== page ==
The Good Samaritan

The Good Samaritan

27th Week in Ordinary Time, Monday (Year II)

Luke 10:25-37

Jesus’ growing reputation for wisdom drew the religious authorities of his day to come and probe his mind. Was he well versed in the Torah and traditions of Judaism? Was his orthodoxy sound? Did he speak their language? Could he be counted as “one of us”?

There was a scholar of the law who stood up to test Jesus and said, “Teacher, what must I do to inherit eternal life?” Jesus said to him, “What is written in the law? How do you read it?” 

Like a good teacher, Jesus drew the answer from his inquirer.

He said in reply, “You shall love the Lord, your God, with all your heart, with all your being, with all your strength, and with all your mind, and your neighbor as yourself.” 

The scholar cited Deuteronomy 6:5 and Leviticus 19:18, the double commandment of love of God and neighbor familiar to the scribes and lawyers. So familiar, in fact, that knowing was often confused with doing. 

He replied to him, “You have answered correctly; do this and you will live.” 

A+. The scholar passed the oral exam with flying colors. Having the “right answers” and formulating precise definitions were the expertise of the intellectual. But to put theory into action? Jesus had only one piece of advice, “Do it.”

This unsettled the scholar, so he opened his mouth again to receive further clarification. Surely Jesus was not suggesting that he was wanting in his religious observance…?

But because he wished to justify himself, he said to Jesus,  “And who is my neighbor?” 

Distinctions, distinctions! The intellectual games of dissection and analysis, definitions and distinctions, sent players on a head trip far away from the plain truth right in front of them. Jesus told a story to awaken consciences buried under layers of “knowledge” and “orthodoxy.”

Jesus replied, “A man fell victim to robbers as he went down from Jerusalem to Jericho. 

This infamous road along an isolated, inhospitable mountain pass was known as “The Bloody Way” swarming with thieves and outlaws. Traveling alone on this road was precarious.

They stripped and beat him and went off leaving him half-dead. A priest happened to be going down that road, but when he saw him, he passed by on the opposite side.

No reason is given for the priest’s neglect of the savagely beaten man obviously in need of help. Perhaps it was a corpse? The priest could bury the man, but then he would have to deal with the inconvenience of being “unclean” for seven days after touching a corpse (Numbers 19:11). 

Likewise a Levite came to the place, and when he saw him, he passed by on the opposite side. 

Levites were also hyper-conscious of ritual purity. Corpse-contamination was forbidden except for his closest relatives (Leviticus 21:1-3). Neither the priest nor the Levite ventured close enough to find out whether he was dead or alive.

But a Samaritan traveler who came upon him was moved with compassion at the sight.

Mention of a Samaritan sent a shudder through the Jews. Samaria was overrun by unclean heretics of a cult. Their religion was syncretistic—a mixture of Jewish and Gentile practices and beliefs. Intermarriage with foreigners made them abominable enemies.

The third passerby, the unexpected hero of the story, dropped his plans for the day to help the wounded man. He was “moved with compassion” (splagchnizomai), moved in the inward parts or entrails—heart, lungs, liver, and kidneys—in the seat of his affections.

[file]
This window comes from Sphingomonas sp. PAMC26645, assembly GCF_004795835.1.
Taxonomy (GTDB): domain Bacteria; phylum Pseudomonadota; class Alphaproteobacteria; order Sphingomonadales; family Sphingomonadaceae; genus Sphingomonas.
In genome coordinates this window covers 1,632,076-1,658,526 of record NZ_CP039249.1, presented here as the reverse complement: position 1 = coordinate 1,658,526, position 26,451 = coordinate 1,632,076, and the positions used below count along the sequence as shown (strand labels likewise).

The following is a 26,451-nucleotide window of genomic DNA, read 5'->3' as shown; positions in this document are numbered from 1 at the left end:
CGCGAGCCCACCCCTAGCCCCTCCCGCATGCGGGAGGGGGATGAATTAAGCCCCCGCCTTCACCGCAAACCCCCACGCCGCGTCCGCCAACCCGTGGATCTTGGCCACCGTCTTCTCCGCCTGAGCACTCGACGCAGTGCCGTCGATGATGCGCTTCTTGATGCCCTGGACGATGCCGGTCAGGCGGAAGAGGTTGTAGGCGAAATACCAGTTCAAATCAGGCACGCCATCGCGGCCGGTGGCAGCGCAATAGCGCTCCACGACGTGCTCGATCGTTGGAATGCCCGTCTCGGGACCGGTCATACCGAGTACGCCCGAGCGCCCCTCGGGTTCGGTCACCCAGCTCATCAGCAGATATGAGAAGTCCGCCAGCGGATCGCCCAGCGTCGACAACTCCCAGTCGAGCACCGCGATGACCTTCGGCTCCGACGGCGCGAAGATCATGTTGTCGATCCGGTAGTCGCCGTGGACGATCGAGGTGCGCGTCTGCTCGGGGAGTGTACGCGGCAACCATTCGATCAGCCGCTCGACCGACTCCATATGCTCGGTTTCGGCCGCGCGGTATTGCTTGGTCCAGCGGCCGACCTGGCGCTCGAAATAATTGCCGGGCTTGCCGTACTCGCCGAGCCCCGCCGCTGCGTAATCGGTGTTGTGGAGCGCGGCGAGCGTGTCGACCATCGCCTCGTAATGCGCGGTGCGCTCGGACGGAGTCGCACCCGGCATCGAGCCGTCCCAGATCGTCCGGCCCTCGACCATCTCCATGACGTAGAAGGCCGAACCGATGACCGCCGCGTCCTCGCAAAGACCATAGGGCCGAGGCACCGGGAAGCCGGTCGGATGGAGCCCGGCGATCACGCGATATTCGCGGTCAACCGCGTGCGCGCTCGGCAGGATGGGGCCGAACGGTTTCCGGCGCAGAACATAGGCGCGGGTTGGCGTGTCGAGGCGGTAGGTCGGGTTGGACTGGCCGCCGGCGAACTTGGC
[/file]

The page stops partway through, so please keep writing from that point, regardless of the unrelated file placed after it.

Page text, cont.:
He approached the victim, poured oil and wine over his wounds and bandaged them. Then he lifted him up on his own animal, took him to an inn, and cared for him. The next day he took out two silver coins and gave them to the innkeeper with the instruction, ‘Take care of him. If you spend more than what I have given you, I shall repay you on my way back.’

Jesus gave a detailed description of the Samaritan’s every action from start to finish, a soul-stirring account of selfless love in stark contrast to the cold neglect of the priest and Levite. With his own hands he cleansed and soothed the victim’s wounds. He stayed overnight with the wounded stranger at an inn, feeding and sheltering him. Having the trust of the innkeeper, he turned over the care of the patient to him with the promise to pay every penny necessary to get him back on his feet.

Which of these three, in your opinion, was neighbor to the robbers’ victim?” He answered, “The one who treated him with mercy.”

The heart detects true love and mercy instinctively. The scholar, though inwardly divided by his calculating intellect, unfailingly recognized the nobility of the Samaritan traveler and reluctantly admitted it. His heart was alive, but covered with the dust and cobwebs of definitions and distinctions. 

Jesus seems to have changed the question from “Who is my neighbor?” to “Who is the true neighbor to others?” but they are one and same question. Helper and helped are neighbors one to another. God makes no distinctions among persons. 

With this parable, Jesus awakens the whole person to perceive reality as it truly is: with all the heart (kardia), with all the soul (psuché), with all the strength (ischus), and with all the mind (dianoia). Love of God and neighbor involves the whole person (Luke 10:27).

Jesus said to him, “Go and do likewise.”


One Reply to “The Good Samaritan”

  1. Isn’t it interesting that there was another Samaritan – a woman at the well – who put theory into action too and came to believe and helped others to believe and come to the ways of Jesus?

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